Project 1: The Mouse Brain Library Project 2: Internet Microscopy (iScope) Project 3: Neurocartographer and Segmentation of the MBL Project 4: The Neurogenetics Tool Box
















Principal Investigator/Program Director Williams, Robert W.


Gross morphologic measures as dependent measures

As part of ongoing research in our laboratory, we have consistently used various gross morphological measures as dependent measures in our studies. For example, we have been interested for a number of years in the biological substrates of anatomical asymmetry. We were initially struck by the simple notion that with respect to asymmetric brain regions, symmetry can result developmentally from either an increase in the normally smaller side, a decrease in the usually larger side, or a combination of the two processes. In the first case, the measure of total brain area of symmetric brain regions would be larger than their asymmetric counterparts whereas the opposite would be true in the second case. Brain areas would be similar if the third scenario were true. To test these alternatives, we examined photographs of the planum temporale to measure total planum area in the left and right sides . Similar to previous findings, we found a leftward asymmetry in the majority of cases. When we plotted the total planum area (right + left) against a measure of directionless asymmetry (magnitude), we found a significant negative correlation, indicating that as asymmetry increased, the total planum area decreased. These results demonstrated that symmetric brains were larger than their asymmetric counterparts and, further, support the hypothesis that asymmetry was the result of the production of a small side rather than the production of a large side. We have since replicated these findings in both rats and mice .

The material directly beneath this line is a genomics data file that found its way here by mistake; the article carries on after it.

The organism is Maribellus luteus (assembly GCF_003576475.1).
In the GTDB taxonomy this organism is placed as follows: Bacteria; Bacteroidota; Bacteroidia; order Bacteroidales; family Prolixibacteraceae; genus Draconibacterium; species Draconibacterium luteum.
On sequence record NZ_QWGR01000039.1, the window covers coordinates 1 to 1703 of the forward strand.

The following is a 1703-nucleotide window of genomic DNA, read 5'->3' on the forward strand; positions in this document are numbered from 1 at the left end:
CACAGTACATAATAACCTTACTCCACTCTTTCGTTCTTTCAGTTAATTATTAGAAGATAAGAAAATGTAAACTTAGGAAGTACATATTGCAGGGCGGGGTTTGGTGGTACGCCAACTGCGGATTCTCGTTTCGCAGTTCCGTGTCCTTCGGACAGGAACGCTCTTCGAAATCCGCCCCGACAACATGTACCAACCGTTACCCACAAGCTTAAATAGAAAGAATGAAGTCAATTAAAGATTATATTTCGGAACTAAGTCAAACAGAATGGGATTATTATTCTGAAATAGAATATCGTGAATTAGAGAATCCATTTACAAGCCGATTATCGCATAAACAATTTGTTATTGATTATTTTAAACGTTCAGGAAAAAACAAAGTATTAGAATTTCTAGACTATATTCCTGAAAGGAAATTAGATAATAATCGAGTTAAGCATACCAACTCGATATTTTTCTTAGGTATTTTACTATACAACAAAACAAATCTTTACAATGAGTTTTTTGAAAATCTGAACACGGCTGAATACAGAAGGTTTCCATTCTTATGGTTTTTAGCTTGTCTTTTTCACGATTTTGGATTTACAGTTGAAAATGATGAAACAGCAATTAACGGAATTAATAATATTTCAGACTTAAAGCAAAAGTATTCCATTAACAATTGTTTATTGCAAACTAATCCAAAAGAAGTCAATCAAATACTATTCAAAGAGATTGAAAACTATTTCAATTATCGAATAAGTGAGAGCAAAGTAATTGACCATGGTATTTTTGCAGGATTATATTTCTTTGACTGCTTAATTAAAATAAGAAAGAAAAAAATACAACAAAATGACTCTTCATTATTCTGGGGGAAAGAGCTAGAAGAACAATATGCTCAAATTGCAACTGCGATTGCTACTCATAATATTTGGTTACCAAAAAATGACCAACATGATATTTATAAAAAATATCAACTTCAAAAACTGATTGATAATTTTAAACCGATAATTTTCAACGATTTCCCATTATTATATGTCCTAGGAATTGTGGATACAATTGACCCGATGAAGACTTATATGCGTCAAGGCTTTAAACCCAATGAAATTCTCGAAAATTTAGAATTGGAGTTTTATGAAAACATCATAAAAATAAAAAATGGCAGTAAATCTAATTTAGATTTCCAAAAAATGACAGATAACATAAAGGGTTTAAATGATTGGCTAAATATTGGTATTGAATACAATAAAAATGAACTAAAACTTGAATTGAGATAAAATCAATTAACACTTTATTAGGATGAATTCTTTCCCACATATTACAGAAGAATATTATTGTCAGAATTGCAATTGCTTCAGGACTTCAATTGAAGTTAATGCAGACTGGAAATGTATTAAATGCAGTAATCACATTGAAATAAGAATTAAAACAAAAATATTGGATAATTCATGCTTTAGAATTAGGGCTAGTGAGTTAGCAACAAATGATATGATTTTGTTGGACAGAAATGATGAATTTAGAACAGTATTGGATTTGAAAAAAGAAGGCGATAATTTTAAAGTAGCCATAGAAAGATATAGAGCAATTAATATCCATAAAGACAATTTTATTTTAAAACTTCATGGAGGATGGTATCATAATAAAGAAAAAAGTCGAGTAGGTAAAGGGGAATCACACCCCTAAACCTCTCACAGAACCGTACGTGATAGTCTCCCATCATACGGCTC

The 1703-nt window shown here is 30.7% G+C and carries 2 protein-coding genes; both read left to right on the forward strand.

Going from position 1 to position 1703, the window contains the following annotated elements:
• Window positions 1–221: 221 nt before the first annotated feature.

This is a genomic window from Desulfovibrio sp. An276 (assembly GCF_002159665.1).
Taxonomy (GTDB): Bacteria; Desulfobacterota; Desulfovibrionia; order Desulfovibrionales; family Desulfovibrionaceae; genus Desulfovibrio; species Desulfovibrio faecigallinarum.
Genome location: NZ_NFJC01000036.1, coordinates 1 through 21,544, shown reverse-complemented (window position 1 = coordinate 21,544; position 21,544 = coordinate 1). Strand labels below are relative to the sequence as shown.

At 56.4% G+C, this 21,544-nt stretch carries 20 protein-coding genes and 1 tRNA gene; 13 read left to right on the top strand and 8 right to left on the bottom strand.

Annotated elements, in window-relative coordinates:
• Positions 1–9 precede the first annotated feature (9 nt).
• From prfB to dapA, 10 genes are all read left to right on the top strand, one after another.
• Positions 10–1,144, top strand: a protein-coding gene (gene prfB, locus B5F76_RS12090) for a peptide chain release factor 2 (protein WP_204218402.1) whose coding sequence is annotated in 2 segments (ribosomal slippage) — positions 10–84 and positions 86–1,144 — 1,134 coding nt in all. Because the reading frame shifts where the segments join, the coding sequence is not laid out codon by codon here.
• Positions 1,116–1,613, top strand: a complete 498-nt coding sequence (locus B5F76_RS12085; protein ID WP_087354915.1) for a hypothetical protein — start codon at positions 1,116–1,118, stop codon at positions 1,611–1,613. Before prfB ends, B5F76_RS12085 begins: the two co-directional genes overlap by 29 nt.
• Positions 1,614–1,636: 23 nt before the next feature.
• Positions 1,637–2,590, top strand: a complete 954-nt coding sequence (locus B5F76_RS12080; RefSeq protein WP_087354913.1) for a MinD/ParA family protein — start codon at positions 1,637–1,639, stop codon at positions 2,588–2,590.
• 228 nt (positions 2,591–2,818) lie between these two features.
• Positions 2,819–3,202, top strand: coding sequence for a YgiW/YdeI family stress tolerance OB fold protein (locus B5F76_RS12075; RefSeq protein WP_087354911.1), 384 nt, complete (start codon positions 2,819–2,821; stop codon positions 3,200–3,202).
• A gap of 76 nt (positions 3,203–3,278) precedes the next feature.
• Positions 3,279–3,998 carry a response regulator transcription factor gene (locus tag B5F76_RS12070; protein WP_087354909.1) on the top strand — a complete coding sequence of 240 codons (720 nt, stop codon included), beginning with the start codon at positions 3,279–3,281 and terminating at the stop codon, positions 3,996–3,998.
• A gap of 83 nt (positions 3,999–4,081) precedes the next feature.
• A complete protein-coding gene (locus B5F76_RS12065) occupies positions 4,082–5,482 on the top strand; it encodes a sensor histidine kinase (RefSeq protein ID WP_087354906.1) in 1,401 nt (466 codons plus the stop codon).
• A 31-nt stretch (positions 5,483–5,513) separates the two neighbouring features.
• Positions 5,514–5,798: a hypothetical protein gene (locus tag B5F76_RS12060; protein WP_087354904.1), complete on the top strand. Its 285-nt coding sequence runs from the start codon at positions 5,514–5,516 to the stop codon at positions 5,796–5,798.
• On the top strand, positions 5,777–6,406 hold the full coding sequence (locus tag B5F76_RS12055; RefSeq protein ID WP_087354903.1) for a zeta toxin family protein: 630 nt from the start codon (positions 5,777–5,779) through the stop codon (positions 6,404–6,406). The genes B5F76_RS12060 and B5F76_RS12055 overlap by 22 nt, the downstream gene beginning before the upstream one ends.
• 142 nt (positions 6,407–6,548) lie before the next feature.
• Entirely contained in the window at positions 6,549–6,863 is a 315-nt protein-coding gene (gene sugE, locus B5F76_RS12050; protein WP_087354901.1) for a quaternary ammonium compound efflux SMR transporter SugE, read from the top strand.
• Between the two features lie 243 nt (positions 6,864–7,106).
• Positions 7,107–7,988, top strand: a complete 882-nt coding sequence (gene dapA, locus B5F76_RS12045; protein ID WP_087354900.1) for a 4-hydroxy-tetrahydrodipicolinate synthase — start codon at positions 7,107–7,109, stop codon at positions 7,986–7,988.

We have also been aware for some time of the complications involved in estimating volume from two-dimensional structures. We were initially troubled by the potentially different methods of computation involved in estimating volume from cross-sectional areas. We compared the efficacy of each of the common methods for estimating volume by using mathematical simulations as well as actual morphometric measures from brain regions. As it turned out, there were no meaningful differences between the various estimates when many sections are used; with fewer sections, however, Cavalieris estimator was most accurate. Yet while the Cavalieri approach provides a better approximation of volume under some circumstances, it requires equally spaced sectionsa criterion sometimes difficult to meet in the real world (e.g., missing sections affect accuracy). We therefore devised methods for the estimation of brain volume from unequally spaced sections; these methods are quite accurate when large numbers of sections are used .

These studies demonstrate that in our experience, useful information can be obtained from studies involving gross morphometric measures. Moreover, we have been concerned about the computational problems involved in stereological measures and have devised methods to supplement these efficient and accurate methodologies.





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